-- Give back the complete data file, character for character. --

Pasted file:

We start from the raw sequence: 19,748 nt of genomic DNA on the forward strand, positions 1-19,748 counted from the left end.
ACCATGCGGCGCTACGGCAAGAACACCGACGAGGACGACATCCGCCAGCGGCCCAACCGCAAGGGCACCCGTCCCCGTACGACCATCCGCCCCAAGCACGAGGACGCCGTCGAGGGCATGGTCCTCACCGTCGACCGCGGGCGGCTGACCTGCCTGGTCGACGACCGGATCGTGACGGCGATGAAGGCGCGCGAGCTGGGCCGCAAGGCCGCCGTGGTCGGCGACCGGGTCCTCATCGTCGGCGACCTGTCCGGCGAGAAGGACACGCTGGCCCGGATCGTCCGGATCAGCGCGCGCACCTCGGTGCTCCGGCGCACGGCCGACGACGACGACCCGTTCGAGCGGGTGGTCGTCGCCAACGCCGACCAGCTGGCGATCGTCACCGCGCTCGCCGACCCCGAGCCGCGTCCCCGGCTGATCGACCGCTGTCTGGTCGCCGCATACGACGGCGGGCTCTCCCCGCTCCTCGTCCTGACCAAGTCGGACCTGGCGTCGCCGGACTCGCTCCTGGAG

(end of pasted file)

We start from the raw sequence: 19,748 nt of genomic DNA on the forward strand, positions 1-19,748 counted from the left end.
ACCATGCGGCGCTACGGCAAGAACACCGACGAGGACGACATCCGCCAGCGGCCCAACCGCAAGGGCACCCGTCCCCGTACGACCATCCGCCCCAAGCACGAGGACGCCGTCGAGGGCATGGTCCTCACCGTCGACCGCGGGCGGCTGACCTGCCTGGTCGACGACCGGATCGTGACGGCGATGAAGGCGCGCGAGCTGGGCCGCAAGGCCGCCGTGGTCGGCGACCGGGTCCTCATCGTCGGCGACCTGTCCGGCGAGAAGGACACGCTGGCCCGGATCGTCCGGATCAGCGCGCGCACCTCGGTGCTCCGGCGCACGGCCGACGACGACGACCCGTTCGAGCGGGTGGTCGTCGCCAACGCCGACCAGCTGGCGATCGTCACCGCGCTCGCCGACCCCGAGCCGCGTCCCCGGCTGATCGACCGCTGTCTGGTCGCCGCATACGACGGCGGGCTCTCCCCGCTCCTCGTCCTGACCAAGTCGGACCTGGCGTCGCCGGACTCGCTCCTGGAG